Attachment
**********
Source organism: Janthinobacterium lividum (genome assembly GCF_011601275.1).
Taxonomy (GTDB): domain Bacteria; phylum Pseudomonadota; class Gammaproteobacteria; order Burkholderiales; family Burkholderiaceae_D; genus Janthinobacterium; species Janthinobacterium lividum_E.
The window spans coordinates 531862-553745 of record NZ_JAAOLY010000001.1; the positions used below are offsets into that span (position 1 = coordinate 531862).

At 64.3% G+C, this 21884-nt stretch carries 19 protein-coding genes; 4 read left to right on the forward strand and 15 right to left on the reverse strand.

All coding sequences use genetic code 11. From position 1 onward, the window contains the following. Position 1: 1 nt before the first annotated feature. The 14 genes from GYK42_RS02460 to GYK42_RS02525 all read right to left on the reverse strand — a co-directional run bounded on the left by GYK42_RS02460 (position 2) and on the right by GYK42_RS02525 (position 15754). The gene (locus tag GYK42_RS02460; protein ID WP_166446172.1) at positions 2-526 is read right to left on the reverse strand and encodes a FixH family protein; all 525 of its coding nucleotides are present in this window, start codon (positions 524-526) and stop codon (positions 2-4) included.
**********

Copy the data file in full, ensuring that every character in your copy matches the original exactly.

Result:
Source organism: Janthinobacterium lividum (genome assembly GCF_011601275.1).
Taxonomy (GTDB): domain Bacteria; phylum Pseudomonadota; class Gammaproteobacteria; order Burkholderiales; family Burkholderiaceae_D; genus Janthinobacterium; species Janthinobacterium lividum_E.
The window spans coordinates 531862-553745 of record NZ_JAAOLY010000001.1; the positions used below are offsets into that span (position 1 = coordinate 531862).

At 64.3% G+C, this 21884-nt stretch carries 19 protein-coding genes; 4 read left to right on the forward strand and 15 right to left on the reverse strand.

All coding sequences use genetic code 11. From position 1 onward, the window contains the following. Position 1: 1 nt before the first annotated feature. The 14 genes from GYK42_RS02460 to GYK42_RS02525 all read right to left on the reverse strand — a co-directional run bounded on the left by GYK42_RS02460 (position 2) and on the right by GYK42_RS02525 (position 15754). The gene (locus tag GYK42_RS02460; protein ID WP_166446172.1) at positions 2-526 is read right to left on the reverse strand and encodes a FixH family protein; all 525 of its coding nucleotides are present in this window, start codon (positions 524-526) and stop codon (positions 2-4) included.